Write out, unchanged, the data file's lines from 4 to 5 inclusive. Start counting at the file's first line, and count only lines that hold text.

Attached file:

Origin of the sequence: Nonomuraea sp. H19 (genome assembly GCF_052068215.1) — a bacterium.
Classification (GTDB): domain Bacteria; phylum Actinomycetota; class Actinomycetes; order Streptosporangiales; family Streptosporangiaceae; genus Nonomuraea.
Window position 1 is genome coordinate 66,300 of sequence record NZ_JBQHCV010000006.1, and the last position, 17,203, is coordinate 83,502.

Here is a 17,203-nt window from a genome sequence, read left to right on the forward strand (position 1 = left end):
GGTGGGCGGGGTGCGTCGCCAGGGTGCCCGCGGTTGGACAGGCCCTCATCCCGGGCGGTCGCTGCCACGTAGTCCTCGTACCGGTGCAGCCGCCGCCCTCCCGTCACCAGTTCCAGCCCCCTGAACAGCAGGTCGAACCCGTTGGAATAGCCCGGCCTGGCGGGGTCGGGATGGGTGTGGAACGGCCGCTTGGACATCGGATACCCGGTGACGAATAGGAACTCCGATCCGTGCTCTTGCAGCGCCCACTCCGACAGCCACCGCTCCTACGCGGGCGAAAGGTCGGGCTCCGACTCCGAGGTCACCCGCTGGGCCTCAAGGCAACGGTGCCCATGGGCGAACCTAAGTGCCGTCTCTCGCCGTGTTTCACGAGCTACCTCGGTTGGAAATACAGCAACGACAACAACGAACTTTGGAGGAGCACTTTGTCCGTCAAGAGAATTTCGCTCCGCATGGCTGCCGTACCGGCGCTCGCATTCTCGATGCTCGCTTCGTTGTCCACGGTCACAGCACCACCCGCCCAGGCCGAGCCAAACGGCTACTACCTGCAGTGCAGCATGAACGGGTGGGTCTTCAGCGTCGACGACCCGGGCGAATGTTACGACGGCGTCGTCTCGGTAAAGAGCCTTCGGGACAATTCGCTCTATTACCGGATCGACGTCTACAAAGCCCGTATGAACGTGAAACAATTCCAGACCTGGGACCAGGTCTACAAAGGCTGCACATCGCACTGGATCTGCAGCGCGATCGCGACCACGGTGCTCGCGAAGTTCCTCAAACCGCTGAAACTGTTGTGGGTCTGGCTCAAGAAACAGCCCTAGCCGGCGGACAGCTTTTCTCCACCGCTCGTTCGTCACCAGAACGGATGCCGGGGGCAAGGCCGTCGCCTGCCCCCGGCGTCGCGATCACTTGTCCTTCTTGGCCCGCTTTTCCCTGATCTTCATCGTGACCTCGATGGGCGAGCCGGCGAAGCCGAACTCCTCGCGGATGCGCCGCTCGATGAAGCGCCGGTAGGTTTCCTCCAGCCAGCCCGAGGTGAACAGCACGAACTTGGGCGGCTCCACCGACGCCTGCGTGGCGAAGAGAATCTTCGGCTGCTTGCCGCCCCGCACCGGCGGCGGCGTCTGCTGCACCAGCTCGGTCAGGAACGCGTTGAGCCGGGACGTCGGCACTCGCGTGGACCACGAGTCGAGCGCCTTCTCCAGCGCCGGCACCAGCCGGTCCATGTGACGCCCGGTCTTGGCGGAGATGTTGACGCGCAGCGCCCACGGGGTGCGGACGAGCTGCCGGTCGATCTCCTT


Here is a 17,203-nt window from a genome sequence, read left to right on the forward strand (position 1 = left end):
GGTGGGCGGGGTGCGTCGCCAGGGTGCCCGCGGTTGGACAGGCCCTCATCCCGGGCGGTCGCTGCCACGTAGTCCTCGTACCGGTGCAGCCGCCGCCCTCCCGTCACCAGTTCCAGCCCCCTGAACAGCAGGTCGAACCCGTTGGAATAGCCCGGCCTGGCGGGGTCGGGATGGGTGTGGAACGGCCGCTTGGACATCGGATACCCGGTGACGAATAGGAACTCCGATCCGTGCTCTTGCAGCGCCCACTCCGACAGCCACCGCTCCTACGCGGGCGAAAGGTCGGGCTCCGACTCCGAGGTCACCCGCTGGGCCTCAAGGCAACGGTGCCCATGGGCGAACCTAAGTGCCGTCTCTCGCCGTGTTTCACGAGCTACCTCGGTTGGAAATACAGCAACGACAACAACGAACTTTGGAGGAGCACTTTGTCCGTCAAGAGAATTTCGCTCCGCATGGCTGCCGTACCGGCGCTCGCATTCTCGATGCTCGCTTCGTTGTCCACGGTCACAGCACCACCCGCCCAGGCCGAGCCAAACGGCTACTACCTGCAGTGCAGCATGAACGGGTGGGTCTTCAGCGTCGACGACCCGGGCGAATGTTACGACGGCGTCGTCTCGGTAAAGAGCCTTCGGGACAATTCGCTCTATTACCGGATCGACGTCTACAAAGCCCGTATGAACGTGAAACAATTCCAGACCTGGGACCAGGTCTACAAAGGCTGCACATCGCACTGGATCTGCAGCGCGATCGCGACCACGGTGCTCGCGAAGTTCCTCAAACCGCTGAAACTGTTGTGGGTCTGGCTCAAGAAACAGCCCTAGCCGGCGGACAGCTTTTCTCCACCGCTCGTTCGTCACCAGAACGGATGCCGGGGGCAAGGCCGTCGCCTGCCCCCGGCGTCGCGATCACTTGTCCTTCTTGGCCCGCTTTTCCCTGATCTTCATCGTGACCTCGATGGGCGAGCCGGCGAAGCCGAACTCCTCGCGGATGCGCCGCTCGATGAAGCGCCGGTAGGTTTCCTCCAGCCAGCCCGAGGTGAACAGCACGAACTTGGGCGGCTCCACCGACGCCTGCGTGGCGAAGAGAATCTTCGGCTGCTTGCCGCCCCGCACCGGCGGCGGCGTCTGCTGCACCAGCTCGGTCAGGAACGCGTTGAGCCGGGACGTCGGCACTCGCGTGGACCACGAGTCGAGCGCCTTCTCCAGCGCCGGCACCAGCCGGTCCATGTGACGCCCGGTCTTGGCGGAGATGTTGACGCGCAGCGCCCACGGGGTGCGGACGAGCTGCCGGTCGATCTCCTT